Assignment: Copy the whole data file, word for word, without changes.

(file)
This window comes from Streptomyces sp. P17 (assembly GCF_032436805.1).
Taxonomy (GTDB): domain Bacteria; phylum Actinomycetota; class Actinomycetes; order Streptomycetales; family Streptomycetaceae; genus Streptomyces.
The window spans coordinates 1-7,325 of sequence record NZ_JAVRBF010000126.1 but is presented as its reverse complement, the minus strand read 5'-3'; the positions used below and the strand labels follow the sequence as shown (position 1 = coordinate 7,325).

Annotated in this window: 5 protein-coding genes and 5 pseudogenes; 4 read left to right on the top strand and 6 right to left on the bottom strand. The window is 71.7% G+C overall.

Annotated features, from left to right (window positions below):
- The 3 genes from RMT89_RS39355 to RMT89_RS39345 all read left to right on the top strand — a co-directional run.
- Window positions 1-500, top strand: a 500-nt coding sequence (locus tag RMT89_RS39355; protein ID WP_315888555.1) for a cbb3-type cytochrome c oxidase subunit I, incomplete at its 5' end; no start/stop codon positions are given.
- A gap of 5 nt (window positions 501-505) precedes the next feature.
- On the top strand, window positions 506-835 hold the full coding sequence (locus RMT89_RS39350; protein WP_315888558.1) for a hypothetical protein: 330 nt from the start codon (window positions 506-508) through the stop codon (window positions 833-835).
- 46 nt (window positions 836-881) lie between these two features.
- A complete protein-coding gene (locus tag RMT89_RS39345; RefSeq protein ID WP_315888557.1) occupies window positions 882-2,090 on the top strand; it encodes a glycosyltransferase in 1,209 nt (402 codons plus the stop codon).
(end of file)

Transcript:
This window comes from Streptomyces sp. P17 (assembly GCF_032436805.1).
Taxonomy (GTDB): domain Bacteria; phylum Actinomycetota; class Actinomycetes; order Streptomycetales; family Streptomycetaceae; genus Streptomyces.
The window spans coordinates 1-7,325 of sequence record NZ_JAVRBF010000126.1 but is presented as its reverse complement, the minus strand read 5'-3'; the positions used below and the strand labels follow the sequence as shown (position 1 = coordinate 7,325).

Annotated in this window: 5 protein-coding genes and 5 pseudogenes; 4 read left to right on the top strand and 6 right to left on the bottom strand. The window is 71.7% G+C overall.

Annotated features, from left to right (window positions below):
- The 3 genes from RMT89_RS39355 to RMT89_RS39345 all read left to right on the top strand — a co-directional run.
- Window positions 1-500, top strand: a 500-nt coding sequence (locus tag RMT89_RS39355; protein ID WP_315888555.1) for a cbb3-type cytochrome c oxidase subunit I, incomplete at its 5' end; no start/stop codon positions are given.
- A gap of 5 nt (window positions 501-505) precedes the next feature.
- On the top strand, window positions 506-835 hold the full coding sequence (locus RMT89_RS39350; protein WP_315888558.1) for a hypothetical protein: 330 nt from the start codon (window positions 506-508) through the stop codon (window positions 833-835).
- 46 nt (window positions 836-881) lie between these two features.
- A complete protein-coding gene (locus tag RMT89_RS39345; RefSeq protein ID WP_315888557.1) occupies window positions 882-2,090 on the top strand; it encodes a glycosyltransferase in 1,209 nt (402 codons plus the stop codon).